Which Is Cheapest After a Speeding Ticket?

 

Progressive

USAA

Industry Average

With 1 speeding violation

$1,759

$1,049

$1,604

If you want to wildly inflate your car insurance premium, get a speeding ticket. Just one ticket can have a major effect on your rate. To keep your monthly car insurance costs down, be mindful of legal speed limits. 

In our research, USAA’s rate for a driver with one speeding ticket is $1,049; Progressive’s rate stands at $1,759. That means USAA’s rate is 40% less expensive than Progressive’s for drivers in this group. 

Now it’s time to take a look at how these numbers compare with the industry average for drivers with a single speeding ticket. Progressive’s rate is 10% higher than the industry average. USAA’s rate is 35% lower than the industry average. 

At Progressive, a driver with one speeding violation pays a rate that’s 32% higher than the rate paid by a driver with a clean record. And at USAA, a speeding ticket can account for an increase of 20% over the rate paid by a driver with a clean record. 

To find these average rates, we created driver profiles with one speeding violation. These driving record representative profiles were based on 25-, 35-, and 60-year-old men and women with 12,000 miles of driving per year, a medium level of insurance coverage, and a good credit score. Vehicles used in the analysis were the 2015 Honda Civic, 2015 Toyota RAV4, and 2015 Ford F-150. 

Which Is Cheapest After an Accident?

 

Progressive

USAA

Industry Average

With 1 accident

$2,237

$1,220

$1,872

All it takes is a single car accident to ramp up your auto insurance bill. 

For drivers with an accident on their record, USAA is a more affordable choice than Progressive. USAA’s rate for drivers with a single accident is $1,220; Progressive’s rate is $2,237. That makes USAA 45% less expensive than Progressive for drivers in this category. 

How do these numbers stack up against the industry average for drivers with one accident?  For these drivers, Progressive’s rate is 19% higher than the industry average. At USAA, the rate is 35% lower than the industry average.

To find these average rates, we created driver profiles with one accident. These driving record representative profiles were based on 25-, 35-, and 60-year-old men and women with 12,000 miles of driving per year, a medium level of insurance coverage, and a good credit score. Vehicles used in the analysis were the 2015 Honda Civic, 2015 Toyota RAV4, and 2015 Ford F-150. 

Which Is Cheapest After a DUI?

 

Progressive

USAA

Industry Average

With 1 DUI

$1,733

$1,661

$2,112

 A DUI can have a big impact on the amount you pay in car insurance. 

According to our research, USAA is less expensive than Progressive for drivers with a DUI. USAA charges a rate of $1,661 to a driver with a DUI; at Progressive, these drivers pay $1,733. That means USAA is 4% less expensive than Progressive for those who have a DUI on their driving record.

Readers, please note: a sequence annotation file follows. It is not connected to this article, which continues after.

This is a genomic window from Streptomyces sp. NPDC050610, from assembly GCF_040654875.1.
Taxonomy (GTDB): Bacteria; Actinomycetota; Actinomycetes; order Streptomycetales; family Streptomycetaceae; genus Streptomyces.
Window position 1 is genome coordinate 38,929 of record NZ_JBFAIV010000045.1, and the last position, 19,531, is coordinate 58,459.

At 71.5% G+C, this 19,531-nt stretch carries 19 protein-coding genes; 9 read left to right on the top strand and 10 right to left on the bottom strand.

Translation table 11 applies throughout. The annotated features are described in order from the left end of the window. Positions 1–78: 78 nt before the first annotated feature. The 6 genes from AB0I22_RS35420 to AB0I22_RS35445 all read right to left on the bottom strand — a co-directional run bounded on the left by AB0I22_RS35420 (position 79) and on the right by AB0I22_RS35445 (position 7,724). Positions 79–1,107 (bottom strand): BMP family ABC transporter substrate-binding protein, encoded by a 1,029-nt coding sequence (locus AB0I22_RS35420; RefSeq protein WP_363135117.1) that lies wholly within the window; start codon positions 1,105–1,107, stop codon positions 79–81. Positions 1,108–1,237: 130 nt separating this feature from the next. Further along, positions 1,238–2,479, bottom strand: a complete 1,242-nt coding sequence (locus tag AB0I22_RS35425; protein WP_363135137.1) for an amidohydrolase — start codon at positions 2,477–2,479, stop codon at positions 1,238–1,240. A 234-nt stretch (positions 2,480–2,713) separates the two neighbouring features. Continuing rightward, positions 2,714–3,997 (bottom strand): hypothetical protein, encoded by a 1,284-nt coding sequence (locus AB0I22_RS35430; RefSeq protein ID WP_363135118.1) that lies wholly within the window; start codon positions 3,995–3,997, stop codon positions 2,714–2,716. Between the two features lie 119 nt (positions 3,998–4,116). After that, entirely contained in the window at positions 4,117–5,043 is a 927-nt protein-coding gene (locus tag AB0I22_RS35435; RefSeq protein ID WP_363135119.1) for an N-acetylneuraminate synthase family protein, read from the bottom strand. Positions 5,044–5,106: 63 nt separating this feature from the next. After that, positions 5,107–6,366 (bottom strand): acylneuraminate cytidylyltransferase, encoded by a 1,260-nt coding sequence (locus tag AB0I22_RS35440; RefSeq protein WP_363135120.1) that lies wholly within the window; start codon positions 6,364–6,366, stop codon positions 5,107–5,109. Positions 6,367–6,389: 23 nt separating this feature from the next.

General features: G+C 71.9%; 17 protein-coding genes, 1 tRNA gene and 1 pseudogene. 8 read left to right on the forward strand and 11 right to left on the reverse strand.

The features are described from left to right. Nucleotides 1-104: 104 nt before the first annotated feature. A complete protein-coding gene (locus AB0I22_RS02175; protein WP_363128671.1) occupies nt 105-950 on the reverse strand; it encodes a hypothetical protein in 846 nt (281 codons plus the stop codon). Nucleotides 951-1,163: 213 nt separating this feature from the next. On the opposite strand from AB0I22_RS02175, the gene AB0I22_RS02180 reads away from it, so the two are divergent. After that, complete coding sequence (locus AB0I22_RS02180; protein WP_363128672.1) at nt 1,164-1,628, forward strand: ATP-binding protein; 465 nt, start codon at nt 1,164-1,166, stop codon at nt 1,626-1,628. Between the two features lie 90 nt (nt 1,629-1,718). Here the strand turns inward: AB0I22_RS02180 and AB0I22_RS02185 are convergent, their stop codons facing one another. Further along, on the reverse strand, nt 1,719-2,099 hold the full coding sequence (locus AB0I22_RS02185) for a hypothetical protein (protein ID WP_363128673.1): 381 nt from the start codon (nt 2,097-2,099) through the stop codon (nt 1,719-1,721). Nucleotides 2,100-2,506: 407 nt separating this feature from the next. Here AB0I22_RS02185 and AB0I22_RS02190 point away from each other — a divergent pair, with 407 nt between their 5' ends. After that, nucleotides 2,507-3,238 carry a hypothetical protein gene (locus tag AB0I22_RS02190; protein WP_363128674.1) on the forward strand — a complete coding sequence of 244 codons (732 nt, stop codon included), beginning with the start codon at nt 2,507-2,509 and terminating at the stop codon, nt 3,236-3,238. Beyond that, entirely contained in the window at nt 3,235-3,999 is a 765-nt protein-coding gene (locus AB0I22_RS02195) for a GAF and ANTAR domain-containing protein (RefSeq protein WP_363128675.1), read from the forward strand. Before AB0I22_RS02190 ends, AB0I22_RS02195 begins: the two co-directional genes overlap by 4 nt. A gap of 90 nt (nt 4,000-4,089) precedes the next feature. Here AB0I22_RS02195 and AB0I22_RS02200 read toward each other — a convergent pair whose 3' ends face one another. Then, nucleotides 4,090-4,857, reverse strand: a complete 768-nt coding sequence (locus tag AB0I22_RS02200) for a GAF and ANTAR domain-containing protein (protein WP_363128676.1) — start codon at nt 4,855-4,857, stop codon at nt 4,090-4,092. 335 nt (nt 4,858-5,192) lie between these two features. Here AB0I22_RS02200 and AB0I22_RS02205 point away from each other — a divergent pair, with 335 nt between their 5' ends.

Both companies charge rates that are lower than the industry average for drivers with a single DUI. Progressive’s rate is 18% lower than the industry average. USAA’s rate is 21% lower than the average. 

To find these average rates, we created driver profiles with one driving under the influence (DUI) conviction. These driving record representative profiles were based on 25-, 35-, and 60-year-old men and women with 12,000 miles of driving per year, a medium level of insurance coverage, and a good credit score. Vehicles used in the analysis were the 2015 Honda Civic, 2015 Toyota RAV4, and 2015 Ford F-150. 

Discounts

If you’re interested in netting the biggest savings on your car insurance, you need to look into discounts. Insurance companies provide a wide range of discounts, and the breadth and range of their offerings may surprise you. 

One thing to remember, though, is that discounts vary from one company to the next. This means you’ll need to compare opportunities if you want to maximize your savings. 

In our study, we evaluated customer satisfaction among two groups: those who had filed a claim and those who hadn’t. With both groups, USAA scored higher marks than Progressive for satisfaction with policy discounts.  

About 62% of USAA customers who hadn’t made a claim expressed complete satisfaction with the discounts offered. Among customers who had filed a claim, this number rose to 63%.

Now let’s take a look at Progressive. Roughly 42% of drivers with no claims expressed complete satisfaction with Progressive’s discounts. And 33% of Progressive clients who’d filed a claim expressed complete satisfaction with the company’s discounts.